Spoliation Sanctions Denied, Insufficient Degree of Bad Faith in Deleting Email
In OrchestrateHR, Inc. et. al. v. Trombetta, et. al., Case No. 13-2110 (N.D. Texas, April 18, 2016), Plaintiffs sued Defendants over violations of a former employee’s (Trombetta) non-compete and confidentiality agreements. During discovery, Defendant Borden-Perlman Insurance was twice sanctioned for discovery violations. Eventually, Plaintiffs filed sanctions motions against all the Defendants for a variety of reasons, including moving for adverse inference instruction against Defendant Trombetta for allegedly deleting email before quitting Plaintiffs’ employment and going to work for Defendant Borden-Perlman.
The adverse inference instruction sought by Plaintiffs against Trombetta would be for the jury to be told that Trombetta had intentionally spoliated evidence that was unfavorable to him in order to conceal it. The instruction would also include that Tombetta’s intentional destruction of emails indicated that the content of the emails would have been unfavorable to his case.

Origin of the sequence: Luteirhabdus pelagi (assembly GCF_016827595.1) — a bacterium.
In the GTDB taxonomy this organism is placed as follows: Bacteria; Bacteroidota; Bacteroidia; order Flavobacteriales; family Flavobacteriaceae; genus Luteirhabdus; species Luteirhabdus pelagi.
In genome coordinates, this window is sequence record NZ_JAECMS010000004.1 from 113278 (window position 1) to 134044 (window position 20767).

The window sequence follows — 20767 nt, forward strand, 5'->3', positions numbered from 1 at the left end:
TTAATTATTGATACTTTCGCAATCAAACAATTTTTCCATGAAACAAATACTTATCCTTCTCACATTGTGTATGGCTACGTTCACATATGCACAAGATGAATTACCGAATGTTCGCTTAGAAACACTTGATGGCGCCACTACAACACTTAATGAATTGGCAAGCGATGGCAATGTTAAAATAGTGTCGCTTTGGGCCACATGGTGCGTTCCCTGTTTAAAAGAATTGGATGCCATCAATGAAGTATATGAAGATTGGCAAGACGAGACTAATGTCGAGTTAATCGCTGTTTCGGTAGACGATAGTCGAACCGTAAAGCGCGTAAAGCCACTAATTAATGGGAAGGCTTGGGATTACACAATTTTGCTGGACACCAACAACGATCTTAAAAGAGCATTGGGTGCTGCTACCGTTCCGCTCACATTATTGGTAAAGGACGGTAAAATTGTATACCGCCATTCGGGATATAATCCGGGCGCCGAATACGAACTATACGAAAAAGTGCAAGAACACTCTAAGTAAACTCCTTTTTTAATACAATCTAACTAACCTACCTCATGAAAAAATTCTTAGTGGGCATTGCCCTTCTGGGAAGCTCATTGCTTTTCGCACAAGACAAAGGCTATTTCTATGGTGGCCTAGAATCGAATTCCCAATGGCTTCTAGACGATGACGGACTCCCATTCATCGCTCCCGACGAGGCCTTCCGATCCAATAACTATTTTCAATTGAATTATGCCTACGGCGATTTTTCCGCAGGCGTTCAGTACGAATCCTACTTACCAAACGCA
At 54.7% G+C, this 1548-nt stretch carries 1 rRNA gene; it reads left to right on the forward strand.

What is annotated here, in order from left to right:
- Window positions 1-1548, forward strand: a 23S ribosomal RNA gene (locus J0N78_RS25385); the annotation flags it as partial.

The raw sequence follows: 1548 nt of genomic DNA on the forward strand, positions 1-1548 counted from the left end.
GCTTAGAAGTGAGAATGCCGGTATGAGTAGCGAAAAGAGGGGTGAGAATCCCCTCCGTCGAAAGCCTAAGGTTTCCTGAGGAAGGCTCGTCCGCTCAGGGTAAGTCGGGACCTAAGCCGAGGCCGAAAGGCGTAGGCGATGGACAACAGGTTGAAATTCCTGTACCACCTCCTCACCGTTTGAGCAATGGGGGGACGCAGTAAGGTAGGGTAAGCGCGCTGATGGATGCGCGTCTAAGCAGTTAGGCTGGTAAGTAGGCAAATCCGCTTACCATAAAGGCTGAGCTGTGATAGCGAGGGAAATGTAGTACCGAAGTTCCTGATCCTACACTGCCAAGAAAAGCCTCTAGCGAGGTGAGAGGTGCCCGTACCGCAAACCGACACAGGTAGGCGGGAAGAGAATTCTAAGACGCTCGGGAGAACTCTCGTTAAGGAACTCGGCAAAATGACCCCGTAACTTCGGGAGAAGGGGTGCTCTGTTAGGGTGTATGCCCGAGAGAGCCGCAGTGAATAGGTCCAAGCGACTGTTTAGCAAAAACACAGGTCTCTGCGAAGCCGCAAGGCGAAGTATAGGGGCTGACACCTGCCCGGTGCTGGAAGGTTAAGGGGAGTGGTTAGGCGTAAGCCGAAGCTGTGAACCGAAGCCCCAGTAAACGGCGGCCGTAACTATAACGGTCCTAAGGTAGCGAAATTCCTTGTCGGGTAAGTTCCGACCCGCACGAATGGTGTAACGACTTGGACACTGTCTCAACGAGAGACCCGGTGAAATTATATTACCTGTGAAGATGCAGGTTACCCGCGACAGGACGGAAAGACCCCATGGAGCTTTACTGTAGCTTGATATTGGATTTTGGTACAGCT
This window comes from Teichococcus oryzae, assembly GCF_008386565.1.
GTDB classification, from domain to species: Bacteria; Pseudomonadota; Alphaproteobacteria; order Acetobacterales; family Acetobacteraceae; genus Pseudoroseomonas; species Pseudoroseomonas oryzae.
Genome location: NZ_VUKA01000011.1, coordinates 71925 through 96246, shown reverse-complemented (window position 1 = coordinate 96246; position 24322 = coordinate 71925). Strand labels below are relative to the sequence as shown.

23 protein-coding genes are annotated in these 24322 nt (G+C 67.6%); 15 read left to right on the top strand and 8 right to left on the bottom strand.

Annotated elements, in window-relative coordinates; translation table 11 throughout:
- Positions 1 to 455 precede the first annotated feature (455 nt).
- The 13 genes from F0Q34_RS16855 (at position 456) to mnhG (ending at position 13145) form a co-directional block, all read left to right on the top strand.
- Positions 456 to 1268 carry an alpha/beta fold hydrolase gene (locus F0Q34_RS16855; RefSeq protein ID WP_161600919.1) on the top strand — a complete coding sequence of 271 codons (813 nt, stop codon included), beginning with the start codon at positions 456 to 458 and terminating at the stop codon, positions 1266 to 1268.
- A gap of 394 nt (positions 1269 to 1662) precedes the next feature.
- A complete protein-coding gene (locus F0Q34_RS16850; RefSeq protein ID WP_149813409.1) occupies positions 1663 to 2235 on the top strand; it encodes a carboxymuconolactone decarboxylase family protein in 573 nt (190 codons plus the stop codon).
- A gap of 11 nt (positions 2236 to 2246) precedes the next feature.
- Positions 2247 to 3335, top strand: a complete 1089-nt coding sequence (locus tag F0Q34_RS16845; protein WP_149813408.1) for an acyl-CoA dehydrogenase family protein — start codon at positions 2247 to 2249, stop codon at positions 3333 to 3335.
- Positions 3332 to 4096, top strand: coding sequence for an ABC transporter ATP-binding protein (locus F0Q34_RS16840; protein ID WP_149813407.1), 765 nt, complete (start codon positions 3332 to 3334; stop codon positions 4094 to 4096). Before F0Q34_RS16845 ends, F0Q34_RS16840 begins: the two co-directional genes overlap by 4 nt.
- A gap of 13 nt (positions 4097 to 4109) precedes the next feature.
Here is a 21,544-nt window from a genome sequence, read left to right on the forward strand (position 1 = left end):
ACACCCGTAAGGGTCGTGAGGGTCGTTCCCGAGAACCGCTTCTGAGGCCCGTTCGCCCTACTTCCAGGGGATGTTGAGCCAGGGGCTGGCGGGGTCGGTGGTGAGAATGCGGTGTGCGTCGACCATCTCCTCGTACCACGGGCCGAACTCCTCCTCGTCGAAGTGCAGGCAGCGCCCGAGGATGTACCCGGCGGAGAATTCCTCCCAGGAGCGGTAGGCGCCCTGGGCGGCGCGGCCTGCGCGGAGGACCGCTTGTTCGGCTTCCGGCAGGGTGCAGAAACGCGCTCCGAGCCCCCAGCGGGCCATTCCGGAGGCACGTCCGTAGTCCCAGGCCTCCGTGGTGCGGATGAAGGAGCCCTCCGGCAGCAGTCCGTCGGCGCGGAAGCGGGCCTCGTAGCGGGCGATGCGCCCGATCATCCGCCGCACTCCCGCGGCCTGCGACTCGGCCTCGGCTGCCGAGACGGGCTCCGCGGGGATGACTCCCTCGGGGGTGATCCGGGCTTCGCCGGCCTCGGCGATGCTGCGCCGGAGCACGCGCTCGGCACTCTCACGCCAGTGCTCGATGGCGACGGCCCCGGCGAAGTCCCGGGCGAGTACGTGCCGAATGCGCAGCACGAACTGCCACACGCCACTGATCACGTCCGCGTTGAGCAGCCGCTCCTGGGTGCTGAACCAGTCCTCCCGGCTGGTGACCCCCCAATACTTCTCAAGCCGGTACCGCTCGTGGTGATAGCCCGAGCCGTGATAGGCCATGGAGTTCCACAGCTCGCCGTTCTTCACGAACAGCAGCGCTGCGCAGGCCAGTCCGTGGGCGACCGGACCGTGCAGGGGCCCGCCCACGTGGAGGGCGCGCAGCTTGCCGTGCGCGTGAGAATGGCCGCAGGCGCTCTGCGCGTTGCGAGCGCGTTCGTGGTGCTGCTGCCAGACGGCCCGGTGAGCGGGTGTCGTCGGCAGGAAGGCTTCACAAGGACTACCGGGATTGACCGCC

With regard to the duty to preserve the emails, the court considered Trombetta’s deposition testimony that he did destroy emails prior to leaving Plaintiff’s employ, and his admission at deposition that he considered that quitting might subject him to a lawsuit.
In defending against the sanctions motion, Trombetta argued that he did not have access to Plaintiffs’ servers, and that if he deleted anything from his computer, it would be backed up and he would not be able to delete it. He also stated that he forwarded work emails to his personal email address and that those emails had been produced. In response, Plaintiffs submitted testimony of the Chief Information Officer, who stated that because Plaintiffs did not know emails were being deleted, they were not all available on the backup server. However, the court found that, although the emails were deleted intentionally after the duty to preserve arose, Trombetta did not delete them with a degree of bad faith sufficient to justify an adverse inference instruction. The court declined to issue sanctions against him for spoliation.